HSA for America

How to Avoid Out-of-Control Rate Increases

November 1, 2006
Vol. 2, Issue 10

Anyone who has carried individual health insurance for more than a year or two is familiar with rate increases.  There’s nothing so unusual about that, as the prices of most things tend to go up over time.  But as most people who have carried the same health insurance plan for any period of time know, health insurance rates seem to increase at an accelerated rate.  I want to explain what is going on here, and how to make sure you stay in a plan offering the best rates possible.

How Rate Increases are Calculated

One common myth is that insurance companies will raise your rates when you have a claim.  When I first started out in the health insurance business in 1987, I was trained that one of the main selling points of the particular policy we offered was that it was “non-cancelable,” and that the insurance company could not single the insured out for a rate increase.

Well I was young and naïve, but I came to learn that this was very misleading.  In fact, all health insurance plans work this way – no matter how many or how big your claims are, you cannot be cancelled because of those claims and the only way you can be rated up is if everyone in your “block” is rated up by the same amount.

For example, a block could be everyone in zip code 12345 who has purchased the “Super HSA Plan” with a $3,000 deductible from company XYZ.  Eventually there will be some people in this block who file very large claims on their Super HSA Plan, but as long as there are new healthy applicants joining the block every month, (who will be paying premiums and not filing many claims), the premiums should stay fairly stable.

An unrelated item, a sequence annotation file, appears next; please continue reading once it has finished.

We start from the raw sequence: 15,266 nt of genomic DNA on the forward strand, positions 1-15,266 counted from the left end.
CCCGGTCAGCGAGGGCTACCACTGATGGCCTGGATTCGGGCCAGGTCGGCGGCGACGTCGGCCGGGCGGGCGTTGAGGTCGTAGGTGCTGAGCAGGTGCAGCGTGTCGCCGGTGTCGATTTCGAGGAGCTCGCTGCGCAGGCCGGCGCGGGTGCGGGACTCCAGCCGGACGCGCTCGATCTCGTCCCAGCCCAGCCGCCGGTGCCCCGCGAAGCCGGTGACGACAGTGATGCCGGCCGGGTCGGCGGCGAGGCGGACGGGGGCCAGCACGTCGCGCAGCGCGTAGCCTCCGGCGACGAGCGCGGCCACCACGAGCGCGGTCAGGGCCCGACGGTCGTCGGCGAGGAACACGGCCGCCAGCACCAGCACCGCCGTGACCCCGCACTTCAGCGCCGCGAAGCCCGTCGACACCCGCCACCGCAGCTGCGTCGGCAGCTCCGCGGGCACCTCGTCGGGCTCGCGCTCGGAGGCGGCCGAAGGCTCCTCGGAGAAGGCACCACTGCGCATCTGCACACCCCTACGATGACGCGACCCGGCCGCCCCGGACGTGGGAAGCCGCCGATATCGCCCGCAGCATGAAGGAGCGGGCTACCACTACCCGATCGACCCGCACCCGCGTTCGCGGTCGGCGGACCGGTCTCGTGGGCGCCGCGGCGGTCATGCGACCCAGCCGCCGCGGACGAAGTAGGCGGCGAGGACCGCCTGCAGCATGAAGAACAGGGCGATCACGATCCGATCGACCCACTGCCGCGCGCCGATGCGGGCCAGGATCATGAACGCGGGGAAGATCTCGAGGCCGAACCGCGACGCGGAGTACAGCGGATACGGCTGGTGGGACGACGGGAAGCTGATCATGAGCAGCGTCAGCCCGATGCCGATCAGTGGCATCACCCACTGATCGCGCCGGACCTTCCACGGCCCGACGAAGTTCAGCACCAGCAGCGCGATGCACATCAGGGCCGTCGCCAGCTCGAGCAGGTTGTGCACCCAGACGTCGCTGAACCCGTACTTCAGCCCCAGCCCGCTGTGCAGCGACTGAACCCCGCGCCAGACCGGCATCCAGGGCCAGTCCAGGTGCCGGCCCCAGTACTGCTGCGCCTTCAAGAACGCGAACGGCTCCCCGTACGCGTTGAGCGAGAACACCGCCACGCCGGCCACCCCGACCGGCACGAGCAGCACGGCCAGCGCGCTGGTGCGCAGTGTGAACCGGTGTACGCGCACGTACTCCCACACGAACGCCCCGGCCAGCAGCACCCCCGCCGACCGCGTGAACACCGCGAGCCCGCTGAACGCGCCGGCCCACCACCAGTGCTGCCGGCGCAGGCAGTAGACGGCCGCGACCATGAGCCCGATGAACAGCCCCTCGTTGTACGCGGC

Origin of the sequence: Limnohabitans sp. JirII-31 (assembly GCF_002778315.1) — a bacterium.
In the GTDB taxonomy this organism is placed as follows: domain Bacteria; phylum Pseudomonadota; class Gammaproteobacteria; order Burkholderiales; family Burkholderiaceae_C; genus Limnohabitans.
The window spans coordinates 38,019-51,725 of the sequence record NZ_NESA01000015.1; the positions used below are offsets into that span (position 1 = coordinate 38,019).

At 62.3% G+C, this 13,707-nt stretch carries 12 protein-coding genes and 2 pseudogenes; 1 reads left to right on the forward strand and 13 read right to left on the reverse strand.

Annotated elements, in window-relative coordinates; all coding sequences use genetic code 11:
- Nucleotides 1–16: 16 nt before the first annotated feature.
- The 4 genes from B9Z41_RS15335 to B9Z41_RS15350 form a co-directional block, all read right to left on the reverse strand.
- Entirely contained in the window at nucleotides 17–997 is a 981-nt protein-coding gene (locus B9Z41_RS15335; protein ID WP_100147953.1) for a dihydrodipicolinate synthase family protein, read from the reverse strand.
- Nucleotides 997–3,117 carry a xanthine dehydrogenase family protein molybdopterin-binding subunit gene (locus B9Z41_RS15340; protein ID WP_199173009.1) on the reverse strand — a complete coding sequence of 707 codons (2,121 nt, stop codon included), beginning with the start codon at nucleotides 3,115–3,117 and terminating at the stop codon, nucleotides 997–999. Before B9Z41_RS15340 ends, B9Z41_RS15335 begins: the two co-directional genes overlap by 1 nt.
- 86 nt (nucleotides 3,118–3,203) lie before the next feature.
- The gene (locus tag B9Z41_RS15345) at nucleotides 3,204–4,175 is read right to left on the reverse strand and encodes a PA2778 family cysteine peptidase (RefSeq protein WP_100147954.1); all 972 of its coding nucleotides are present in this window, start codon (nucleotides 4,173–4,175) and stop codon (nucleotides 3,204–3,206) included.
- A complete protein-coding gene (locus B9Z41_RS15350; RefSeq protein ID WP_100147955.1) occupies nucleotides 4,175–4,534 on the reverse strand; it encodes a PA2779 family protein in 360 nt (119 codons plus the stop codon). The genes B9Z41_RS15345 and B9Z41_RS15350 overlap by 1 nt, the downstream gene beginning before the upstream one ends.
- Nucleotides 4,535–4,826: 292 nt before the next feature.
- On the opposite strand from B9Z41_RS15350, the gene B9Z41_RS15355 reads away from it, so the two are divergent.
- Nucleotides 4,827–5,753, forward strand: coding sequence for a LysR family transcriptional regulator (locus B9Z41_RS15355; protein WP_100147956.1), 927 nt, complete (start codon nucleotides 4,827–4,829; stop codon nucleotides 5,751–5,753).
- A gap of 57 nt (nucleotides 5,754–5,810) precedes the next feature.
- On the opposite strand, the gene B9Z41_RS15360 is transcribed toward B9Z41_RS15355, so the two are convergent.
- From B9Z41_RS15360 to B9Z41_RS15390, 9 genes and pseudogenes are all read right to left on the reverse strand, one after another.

Closing the Block of Business

The catch is most insurance companies eventually come out with new plans, and quit selling older plans.  So if the insurance company comes out with the “Fantastic HSA Plan,” they may quit offering the “Super HSA Plan” for sale.  This is called “closing the block of business.”  The next time there is a rate increase on the Super plan, people who are still in good health may find a better value elsewhere.  Someone who has had a heart attack must keep what he’s got, because a new insurance company will not accept him due to the serious pre-existing condition.

So as healthy people begin to leave the block of individuals covered by the Super HSA plan, the block shrinks.  Since people with health problems are less likely to leave, the average health status of people insured in this block go down, and the size of the average claim goes up.  This results in more rate increases, which results in more healthy people leaving the block.  Eventually this can turn into a “death spiral,” in which rates are increasing quite substantially for anyone left in the block.

To give you an example, last week we had a call from a 42 year-old single woman from Atlanta, Georgia.  Because she had had some pre-existing health conditions that prevented her from changing plans, she had been with the same plan for the past 12 years.  Her premiums, which had started out at less than $80 per month, had grown to – get this – $1,783.46 per month.  If she qualifies (which I believe she will, since the previous health problem is no longer a concern), the same insurance company that she uses now will cover her under a new plan for just $116.82.  (Though, she may be better off switching to a different company).

How to Protect Yourself

Unfortunately, there are no guarantees that the plan you have will not eventually experience large rate increases.  But there are some steps you can take to reduce the chances that you’ll end up in a situation like I described above.